Clear-air atmospheric motions can be visualized for evaluating atmospheric transport and diffusion parameters using tracer techniques in which a specific gas or particulate material is released into the atmosphere and the distribution of the tracers is evaluated by photographic or in situ sampling. However, photographic methods apply only to relatively dense tracer concentrations, and three-dimensional structure is difficult to evaluate. In situ sampling normally does not provide required spatial resolution over both horizontal and vertical directions; in addition, the platform supporting the in situ sensor may modify tracer concentration
distributions. Lidar provides a method of mapping the three-dimensional distribution of tracer material released into the atmosphere with high spatial resolution from remote distances. A lidar operated from an airborne platform in a downward viewing direction can map tracer concentration
distributions over long downwind distances and can also profile the earth's surface elevation so that atmospheric behavior in complex terrain can be
effectively analyzed. This paper presents examples of airborne lidar used to observe the atmospheric distribution of tracer material by means of
elastic scattering from smoke plumes generated within the near-surface mixed layer, fluorescent scattering from dye particles released above the mixed layer by means of a cropduster aircraft, and differential absorption lidar measurements of SF6 tracer gas released at the surface level.
A lidar system is described that measures laser pulse time-offlight and the distortion of the pulse waveform for reflection from Earth surface terrain features. This instrument system is mounted on a highaltitude aircraft platform and operated in a repetitively pulsed mode for measurements of surface elevation profiles. The laser transmitter makes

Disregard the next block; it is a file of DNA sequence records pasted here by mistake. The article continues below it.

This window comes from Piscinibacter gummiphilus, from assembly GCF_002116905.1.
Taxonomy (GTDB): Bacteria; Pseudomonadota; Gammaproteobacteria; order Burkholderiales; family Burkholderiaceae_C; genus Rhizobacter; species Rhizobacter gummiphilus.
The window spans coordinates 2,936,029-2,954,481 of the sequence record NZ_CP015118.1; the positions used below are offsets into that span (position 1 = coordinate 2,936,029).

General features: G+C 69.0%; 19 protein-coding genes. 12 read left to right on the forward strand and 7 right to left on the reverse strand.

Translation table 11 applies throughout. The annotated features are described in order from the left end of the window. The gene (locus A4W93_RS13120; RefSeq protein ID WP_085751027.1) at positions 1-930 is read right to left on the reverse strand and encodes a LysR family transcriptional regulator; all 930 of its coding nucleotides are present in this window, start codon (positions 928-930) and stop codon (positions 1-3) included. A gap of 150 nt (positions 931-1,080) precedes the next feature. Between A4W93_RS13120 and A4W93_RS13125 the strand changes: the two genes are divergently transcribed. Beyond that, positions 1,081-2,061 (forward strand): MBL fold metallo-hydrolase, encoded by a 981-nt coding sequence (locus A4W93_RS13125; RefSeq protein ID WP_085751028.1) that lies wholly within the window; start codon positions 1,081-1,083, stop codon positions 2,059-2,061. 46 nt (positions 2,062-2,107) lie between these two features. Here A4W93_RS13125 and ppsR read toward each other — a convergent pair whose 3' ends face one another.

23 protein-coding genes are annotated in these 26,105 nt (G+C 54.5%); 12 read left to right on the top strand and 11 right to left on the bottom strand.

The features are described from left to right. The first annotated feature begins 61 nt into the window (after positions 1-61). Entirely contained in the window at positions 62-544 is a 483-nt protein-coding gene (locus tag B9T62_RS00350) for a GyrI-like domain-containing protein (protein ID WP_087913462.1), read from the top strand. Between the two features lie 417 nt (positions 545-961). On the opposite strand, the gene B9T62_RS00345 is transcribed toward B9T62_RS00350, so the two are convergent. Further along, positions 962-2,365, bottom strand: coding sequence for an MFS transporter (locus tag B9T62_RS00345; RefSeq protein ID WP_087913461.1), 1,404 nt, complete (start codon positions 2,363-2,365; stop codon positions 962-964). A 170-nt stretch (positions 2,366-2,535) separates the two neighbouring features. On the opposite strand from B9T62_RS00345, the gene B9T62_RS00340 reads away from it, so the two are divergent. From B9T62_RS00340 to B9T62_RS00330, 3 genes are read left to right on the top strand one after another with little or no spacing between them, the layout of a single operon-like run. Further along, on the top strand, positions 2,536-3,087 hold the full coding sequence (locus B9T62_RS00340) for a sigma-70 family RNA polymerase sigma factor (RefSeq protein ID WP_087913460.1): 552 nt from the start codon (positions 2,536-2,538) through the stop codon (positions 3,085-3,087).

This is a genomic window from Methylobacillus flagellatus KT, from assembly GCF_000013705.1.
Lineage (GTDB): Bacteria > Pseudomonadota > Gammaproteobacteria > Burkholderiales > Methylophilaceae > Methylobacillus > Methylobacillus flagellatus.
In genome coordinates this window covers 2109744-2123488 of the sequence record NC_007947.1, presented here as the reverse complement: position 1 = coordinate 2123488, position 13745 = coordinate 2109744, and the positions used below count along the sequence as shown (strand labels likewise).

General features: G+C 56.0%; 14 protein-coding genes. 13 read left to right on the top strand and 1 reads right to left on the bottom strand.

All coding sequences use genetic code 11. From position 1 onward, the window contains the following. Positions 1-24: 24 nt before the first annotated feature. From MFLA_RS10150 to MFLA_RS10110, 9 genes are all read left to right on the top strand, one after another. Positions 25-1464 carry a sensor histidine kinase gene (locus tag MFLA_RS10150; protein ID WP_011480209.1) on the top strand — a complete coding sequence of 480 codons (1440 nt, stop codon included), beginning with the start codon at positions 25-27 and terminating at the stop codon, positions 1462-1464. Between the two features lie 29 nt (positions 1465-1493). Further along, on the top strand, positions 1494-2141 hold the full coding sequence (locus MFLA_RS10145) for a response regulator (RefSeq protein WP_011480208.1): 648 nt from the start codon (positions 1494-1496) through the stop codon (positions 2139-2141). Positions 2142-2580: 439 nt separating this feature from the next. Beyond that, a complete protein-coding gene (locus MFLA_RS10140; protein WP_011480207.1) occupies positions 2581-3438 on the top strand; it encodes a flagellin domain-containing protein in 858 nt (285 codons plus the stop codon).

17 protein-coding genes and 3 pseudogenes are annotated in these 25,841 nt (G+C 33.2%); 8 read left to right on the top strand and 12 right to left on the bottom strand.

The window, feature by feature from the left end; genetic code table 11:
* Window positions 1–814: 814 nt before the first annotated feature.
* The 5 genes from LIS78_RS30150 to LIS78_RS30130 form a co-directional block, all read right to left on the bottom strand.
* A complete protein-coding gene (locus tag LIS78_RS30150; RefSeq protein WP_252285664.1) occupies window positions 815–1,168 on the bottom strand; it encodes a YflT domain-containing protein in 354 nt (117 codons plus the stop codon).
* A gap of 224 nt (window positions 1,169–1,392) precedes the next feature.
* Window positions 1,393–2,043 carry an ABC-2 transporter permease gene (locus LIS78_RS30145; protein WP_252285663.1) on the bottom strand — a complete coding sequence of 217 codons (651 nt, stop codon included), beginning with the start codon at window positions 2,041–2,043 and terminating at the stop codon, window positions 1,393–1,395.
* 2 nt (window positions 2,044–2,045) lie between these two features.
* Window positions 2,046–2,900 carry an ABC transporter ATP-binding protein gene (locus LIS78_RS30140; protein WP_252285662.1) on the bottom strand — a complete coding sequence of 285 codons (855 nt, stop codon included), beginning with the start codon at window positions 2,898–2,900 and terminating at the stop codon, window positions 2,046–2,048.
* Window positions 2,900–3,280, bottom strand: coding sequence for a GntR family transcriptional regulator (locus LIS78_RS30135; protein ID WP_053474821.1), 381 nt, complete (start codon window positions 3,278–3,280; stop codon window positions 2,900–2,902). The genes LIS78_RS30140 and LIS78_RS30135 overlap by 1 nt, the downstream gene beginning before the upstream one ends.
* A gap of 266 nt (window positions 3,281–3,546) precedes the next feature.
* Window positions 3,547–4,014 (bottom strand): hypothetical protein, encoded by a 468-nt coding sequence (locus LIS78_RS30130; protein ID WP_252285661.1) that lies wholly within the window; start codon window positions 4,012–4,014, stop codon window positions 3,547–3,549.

use of recently developed short-pulse diode-pumped solid-state laser technology. Aircraft position in three dimensions is measured to submeter accuracy by use of differential Global Positioning System receivers. Instrument construction and performance are detailed.
A lidar system based on the 100 in. optical collimator at Wright- Patterson Air Force Base has been developed for middle atmosphere studies. The system has been demonstrated by recording Rayleigh backscatter returns from mesospheric air molecules at altitudes up to 90 km. These returns were then used to develop atmospheric density profiles. The design
of the system provided several unique engineering challenges due to the long focal length and size of the collimator used as the receiver telescope. Careful optical engineering in the receiver and an innovative, modular approach led to a design that eliminates potential problems due to defocus, detector nonuniformity, and detector saturation.
The Lidar In-Space Technology Experiment (LITE) is being developed by NASA/Langley Research Center for flight on the Space Shuttle. The system will detect stratospheric and tropospheric aerosols, probe the planetary boundary layer, measure cloud top heights, and measure atmospheric temperature and density in the range of 10 to 40 km. The system consists of a nominal 1 m diameter telescope receiver, a three-color neodymium: YAG laser transmitter, and the system electronics. The instrument makes extensive use of Space Shuttle resources for electrical power,